Biblical units

February 6, 2011

Bible prophecies about spiritual concepts employ the units used for earthly things, including units of length and of time. But it is unlikely that the dimensions of spiritual things would be constrained by any earthly units. The same applies to the times involved in building the heavenly Jerusalem. In this post I discuss some of the units mentioned in Scripture.


In ancient times a talent was approximately the mass of the water required to fill an amphora, which was a ceramic vase, or large bottle with two handles and a long neck narrower than the body.

1 Egyptian talent = 27 kg = 60 lb
1 Babylonian talent = 30.3 kg = 67 lb
1 Roman talent = 32.3 kg = 71 lb

The talent was the unit used for measuring gold. Solomon’s annual income was 666 talents of gold. [1 Kings 10:14] Some believe that this indicates the significance of the number of the beast. [Revelation 13:18]

In Jesus’ parable of the talents, those who used their talents wisely and gained other talents, were commended. [Matthew 25:14-29] This parable gave rise to the use of the word “talent” to refer to a “gift” or “skill” in the English language.

Shekel, Mina, Pares

The talent was subdivided to 60 mina in the Babylonian kingdom.

1 talent = 60 mina
1 mina = 1.25 pounds = 0.571 kilograms
1 mina = the weight of about 0.505 liters of water
1 mina = 60 shekels
1 shekel = 24 giru

The writing on the wall at the feast of Belshazzar consisted of a list of three units of money, one of which was written twice. [Daniel 5] The words were “mene, mene, tekel, upharsin.” They allude to the shekel, mina (twice), and  pares, which is a half-mina. This resembles the pattern in the expression “a time, times and a half.”

Pieces of silver

Joseph was sold to Ishmeelite merchants by his brothers, for twenty pieces of silver. [Genesis 37:28]

In Matthew 26:15, thirty pieces of silver was the price for which Judas Iscariot betrayed Jesus. These may have been either shekels, staters, or tetradrachms.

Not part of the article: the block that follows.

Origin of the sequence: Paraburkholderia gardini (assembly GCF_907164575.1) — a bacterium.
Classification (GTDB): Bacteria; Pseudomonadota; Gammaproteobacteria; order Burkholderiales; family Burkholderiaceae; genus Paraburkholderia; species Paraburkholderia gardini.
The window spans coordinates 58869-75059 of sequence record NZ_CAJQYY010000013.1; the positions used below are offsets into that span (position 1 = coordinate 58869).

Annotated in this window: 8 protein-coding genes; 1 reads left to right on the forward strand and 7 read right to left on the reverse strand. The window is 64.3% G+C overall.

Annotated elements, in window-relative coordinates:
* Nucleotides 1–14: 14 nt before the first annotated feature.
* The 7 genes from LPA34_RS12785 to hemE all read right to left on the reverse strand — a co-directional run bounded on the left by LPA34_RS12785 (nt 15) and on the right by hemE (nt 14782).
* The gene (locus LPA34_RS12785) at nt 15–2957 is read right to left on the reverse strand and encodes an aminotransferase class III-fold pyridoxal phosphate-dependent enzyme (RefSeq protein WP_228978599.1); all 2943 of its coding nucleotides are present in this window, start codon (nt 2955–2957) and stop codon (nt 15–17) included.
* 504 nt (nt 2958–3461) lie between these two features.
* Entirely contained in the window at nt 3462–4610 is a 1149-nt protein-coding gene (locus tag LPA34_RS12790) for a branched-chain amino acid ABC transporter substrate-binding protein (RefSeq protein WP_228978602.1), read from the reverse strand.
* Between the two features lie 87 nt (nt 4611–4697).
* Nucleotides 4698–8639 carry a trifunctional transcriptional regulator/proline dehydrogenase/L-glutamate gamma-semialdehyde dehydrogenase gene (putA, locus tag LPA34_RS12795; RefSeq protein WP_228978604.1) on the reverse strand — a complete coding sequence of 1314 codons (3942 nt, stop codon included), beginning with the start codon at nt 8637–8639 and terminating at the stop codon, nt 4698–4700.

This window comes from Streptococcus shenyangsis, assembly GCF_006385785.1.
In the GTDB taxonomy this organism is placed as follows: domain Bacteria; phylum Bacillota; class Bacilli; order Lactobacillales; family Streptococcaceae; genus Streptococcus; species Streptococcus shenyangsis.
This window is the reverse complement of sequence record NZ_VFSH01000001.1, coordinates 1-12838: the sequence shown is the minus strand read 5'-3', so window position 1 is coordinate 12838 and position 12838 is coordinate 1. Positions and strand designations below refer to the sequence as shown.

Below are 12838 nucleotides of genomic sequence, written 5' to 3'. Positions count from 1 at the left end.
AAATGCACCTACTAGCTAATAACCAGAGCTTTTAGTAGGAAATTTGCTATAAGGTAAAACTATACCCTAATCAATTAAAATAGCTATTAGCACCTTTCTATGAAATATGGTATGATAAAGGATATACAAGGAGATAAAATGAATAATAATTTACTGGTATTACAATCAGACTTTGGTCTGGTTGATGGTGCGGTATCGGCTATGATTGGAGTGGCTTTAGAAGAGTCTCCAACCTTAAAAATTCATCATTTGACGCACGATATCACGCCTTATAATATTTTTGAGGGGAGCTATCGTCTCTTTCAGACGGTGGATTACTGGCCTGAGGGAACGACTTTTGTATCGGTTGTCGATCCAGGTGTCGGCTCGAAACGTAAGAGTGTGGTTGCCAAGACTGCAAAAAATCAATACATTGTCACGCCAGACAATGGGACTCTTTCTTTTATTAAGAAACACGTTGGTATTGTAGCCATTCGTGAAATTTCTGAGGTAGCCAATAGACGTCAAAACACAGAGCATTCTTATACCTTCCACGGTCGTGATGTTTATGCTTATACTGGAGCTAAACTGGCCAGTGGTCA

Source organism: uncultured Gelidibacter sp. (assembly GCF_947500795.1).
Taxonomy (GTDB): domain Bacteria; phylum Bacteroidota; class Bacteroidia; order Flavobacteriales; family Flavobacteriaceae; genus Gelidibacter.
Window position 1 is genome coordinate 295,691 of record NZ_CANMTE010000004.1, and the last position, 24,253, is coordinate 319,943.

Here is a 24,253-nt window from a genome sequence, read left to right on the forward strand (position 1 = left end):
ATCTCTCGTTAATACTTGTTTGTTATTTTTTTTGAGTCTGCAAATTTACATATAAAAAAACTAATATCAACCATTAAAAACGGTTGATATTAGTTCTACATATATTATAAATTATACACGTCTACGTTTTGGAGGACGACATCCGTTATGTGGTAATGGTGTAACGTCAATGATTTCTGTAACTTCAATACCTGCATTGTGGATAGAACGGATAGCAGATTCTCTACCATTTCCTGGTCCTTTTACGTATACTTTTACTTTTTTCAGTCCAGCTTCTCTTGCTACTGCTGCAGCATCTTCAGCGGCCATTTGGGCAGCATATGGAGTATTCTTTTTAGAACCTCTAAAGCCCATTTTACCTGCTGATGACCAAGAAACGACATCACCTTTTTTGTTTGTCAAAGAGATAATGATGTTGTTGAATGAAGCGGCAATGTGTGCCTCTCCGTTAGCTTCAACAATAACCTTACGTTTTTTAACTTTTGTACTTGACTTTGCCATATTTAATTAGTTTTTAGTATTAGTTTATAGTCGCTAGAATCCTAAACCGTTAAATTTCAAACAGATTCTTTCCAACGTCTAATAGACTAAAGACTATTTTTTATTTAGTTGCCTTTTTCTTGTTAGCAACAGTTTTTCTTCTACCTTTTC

A penny a day was the wages promised to the laborers in the parable of Jesus, Matthew 20:1-16.

It was the price of a measure of wheat or of three measures of barley in the third seal, Revelation 6:6.


A farthing represents the very last bit of a debt in Matthew 5:26. It could buy two sparrows. [Matthew 10:29]


Two mites make a farthing. [Mark 12:42]


This is a vague term applied to indeterminate things, such as the amount of the Spirit of God a person has received, [John 3:34] the amount of faith, [Romans 12:3] affliction, [2 Corinthians 11:23] or exultation. [2 Corinthians 12:7]

There are many other indeterminate expressions. Zechariah refers to Jerusalem as “a burdensome stone for all people.”

Ancient temples were often built on foundation stones of enormous dimensions, and the technology used to transport and set the more massive of these stones in their positions remains a mystery. Foundation slabs typically weighed hundreds of tons; at Baalbek, some were estimated to weigh as much as 1,500 tons.

“As far as the east is from the west” occurs in Psalm 103:12.

Omer, Ephah, Bath

One omer was the amount of manna collected for each person for one day in the wilderness. [Exodus 16:16]

1 ephah = 1 bath
1 ephah = 72 logs = 72 Sumerian mina
1 ephah = 10 omer


The cubit is frequently mentioned in the Bible.

1 cubit = 18.9 inches.

Jesus said, “Which of you by taking thought can add one cubit unto his stature?” [Matthew 6:27]

Angelic cubit

In the description of the holy city, the wall is given the dimension of 144 cubits, “according to the measure of a man, that is, of the angel.” [Revelation 21:17] This suggests the number is symbolic, not literal, and furthermore, this suggests all the other numbers and units that are employed in descriptions of the holy city of the saints may be symbolic too; not only its dimensions, but also the time units that apply to the duration of the construction of the heavenly Jerusalem.


In Ezekiel’s measurements of the temple, he uses “a cubit and an hand breadth.” [Ezekiel 40:5; 43:13] This unit was called an ell. It is 1 cubit plus 1 palm.


This unit is found only in the New Testament.